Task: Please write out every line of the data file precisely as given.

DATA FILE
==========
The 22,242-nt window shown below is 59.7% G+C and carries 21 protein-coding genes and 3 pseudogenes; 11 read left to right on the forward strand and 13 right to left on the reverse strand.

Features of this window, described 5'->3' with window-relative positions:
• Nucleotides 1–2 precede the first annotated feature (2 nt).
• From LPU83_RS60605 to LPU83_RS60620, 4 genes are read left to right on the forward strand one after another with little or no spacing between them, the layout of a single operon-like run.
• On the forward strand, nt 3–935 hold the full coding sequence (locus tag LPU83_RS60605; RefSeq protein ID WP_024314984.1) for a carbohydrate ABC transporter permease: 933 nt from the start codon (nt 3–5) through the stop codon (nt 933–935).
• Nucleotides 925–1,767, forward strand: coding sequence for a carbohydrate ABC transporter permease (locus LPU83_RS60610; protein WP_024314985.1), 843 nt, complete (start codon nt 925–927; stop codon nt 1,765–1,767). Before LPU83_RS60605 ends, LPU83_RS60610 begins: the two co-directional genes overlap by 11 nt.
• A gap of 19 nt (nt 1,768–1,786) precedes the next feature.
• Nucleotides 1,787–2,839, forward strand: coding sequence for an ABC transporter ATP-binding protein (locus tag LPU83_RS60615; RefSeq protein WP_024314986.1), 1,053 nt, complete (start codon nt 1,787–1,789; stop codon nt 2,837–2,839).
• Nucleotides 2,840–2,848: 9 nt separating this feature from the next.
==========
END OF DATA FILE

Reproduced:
The 22,242-nt window shown below is 59.7% G+C and carries 21 protein-coding genes and 3 pseudogenes; 11 read left to right on the forward strand and 13 right to left on the reverse strand.

Features of this window, described 5'->3' with window-relative positions:
• Nucleotides 1–2 precede the first annotated feature (2 nt).
• From LPU83_RS60605 to LPU83_RS60620, 4 genes are read left to right on the forward strand one after another with little or no spacing between them, the layout of a single operon-like run.
• On the forward strand, nt 3–935 hold the full coding sequence (locus tag LPU83_RS60605; RefSeq protein ID WP_024314984.1) for a carbohydrate ABC transporter permease: 933 nt from the start codon (nt 3–5) through the stop codon (nt 933–935).
• Nucleotides 925–1,767, forward strand: coding sequence for a carbohydrate ABC transporter permease (locus LPU83_RS60610; protein WP_024314985.1), 843 nt, complete (start codon nt 925–927; stop codon nt 1,765–1,767). Before LPU83_RS60605 ends, LPU83_RS60610 begins: the two co-directional genes overlap by 11 nt.
• A gap of 19 nt (nt 1,768–1,786) precedes the next feature.
• Nucleotides 1,787–2,839, forward strand: coding sequence for an ABC transporter ATP-binding protein (locus tag LPU83_RS60615; RefSeq protein WP_024314986.1), 1,053 nt, complete (start codon nt 1,787–1,789; stop codon nt 2,837–2,839).
• Nucleotides 2,840–2,848: 9 nt separating this feature from the next.